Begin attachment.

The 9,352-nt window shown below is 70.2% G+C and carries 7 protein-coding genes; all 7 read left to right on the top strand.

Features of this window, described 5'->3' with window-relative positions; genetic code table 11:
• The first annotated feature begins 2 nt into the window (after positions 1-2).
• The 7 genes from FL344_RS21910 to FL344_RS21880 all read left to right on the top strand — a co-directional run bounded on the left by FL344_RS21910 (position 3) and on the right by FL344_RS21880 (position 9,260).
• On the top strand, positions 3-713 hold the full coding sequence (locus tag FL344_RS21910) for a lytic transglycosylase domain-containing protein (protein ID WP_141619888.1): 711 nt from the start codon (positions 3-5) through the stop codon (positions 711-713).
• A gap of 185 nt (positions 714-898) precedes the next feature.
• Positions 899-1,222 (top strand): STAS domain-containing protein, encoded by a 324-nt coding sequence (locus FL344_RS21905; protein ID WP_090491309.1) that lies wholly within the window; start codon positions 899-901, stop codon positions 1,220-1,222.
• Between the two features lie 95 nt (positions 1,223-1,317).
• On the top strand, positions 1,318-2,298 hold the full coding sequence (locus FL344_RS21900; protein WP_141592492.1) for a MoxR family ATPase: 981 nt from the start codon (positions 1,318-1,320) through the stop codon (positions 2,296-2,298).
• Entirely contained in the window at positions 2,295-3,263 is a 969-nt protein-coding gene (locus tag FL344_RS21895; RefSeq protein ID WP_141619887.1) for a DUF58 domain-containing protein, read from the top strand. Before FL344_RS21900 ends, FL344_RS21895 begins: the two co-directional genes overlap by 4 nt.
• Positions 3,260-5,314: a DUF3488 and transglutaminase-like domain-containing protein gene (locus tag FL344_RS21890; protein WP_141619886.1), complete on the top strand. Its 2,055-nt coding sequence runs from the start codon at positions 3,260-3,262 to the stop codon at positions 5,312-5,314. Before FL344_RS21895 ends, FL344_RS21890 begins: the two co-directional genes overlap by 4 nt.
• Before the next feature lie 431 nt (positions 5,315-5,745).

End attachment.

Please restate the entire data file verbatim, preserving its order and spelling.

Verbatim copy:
The 9,352-nt window shown below is 70.2% G+C and carries 7 protein-coding genes; all 7 read left to right on the top strand.

Features of this window, described 5'->3' with window-relative positions; genetic code table 11:
• The first annotated feature begins 2 nt into the window (after positions 1-2).
• The 7 genes from FL344_RS21910 to FL344_RS21880 all read left to right on the top strand — a co-directional run bounded on the left by FL344_RS21910 (position 3) and on the right by FL344_RS21880 (position 9,260).
• On the top strand, positions 3-713 hold the full coding sequence (locus tag FL344_RS21910) for a lytic transglycosylase domain-containing protein (protein ID WP_141619888.1): 711 nt from the start codon (positions 3-5) through the stop codon (positions 711-713).
• A gap of 185 nt (positions 714-898) precedes the next feature.
• Positions 899-1,222 (top strand): STAS domain-containing protein, encoded by a 324-nt coding sequence (locus FL344_RS21905; protein ID WP_090491309.1) that lies wholly within the window; start codon positions 899-901, stop codon positions 1,220-1,222.
• Between the two features lie 95 nt (positions 1,223-1,317).
• On the top strand, positions 1,318-2,298 hold the full coding sequence (locus FL344_RS21900; protein WP_141592492.1) for a MoxR family ATPase: 981 nt from the start codon (positions 1,318-1,320) through the stop codon (positions 2,296-2,298).
• Entirely contained in the window at positions 2,295-3,263 is a 969-nt protein-coding gene (locus tag FL344_RS21895; RefSeq protein ID WP_141619887.1) for a DUF58 domain-containing protein, read from the top strand. Before FL344_RS21900 ends, FL344_RS21895 begins: the two co-directional genes overlap by 4 nt.
• Positions 3,260-5,314: a DUF3488 and transglutaminase-like domain-containing protein gene (locus tag FL344_RS21890; protein WP_141619886.1), complete on the top strand. Its 2,055-nt coding sequence runs from the start codon at positions 3,260-3,262 to the stop codon at positions 5,312-5,314. Before FL344_RS21895 ends, FL344_RS21890 begins: the two co-directional genes overlap by 4 nt.
• Before the next feature lie 431 nt (positions 5,315-5,745).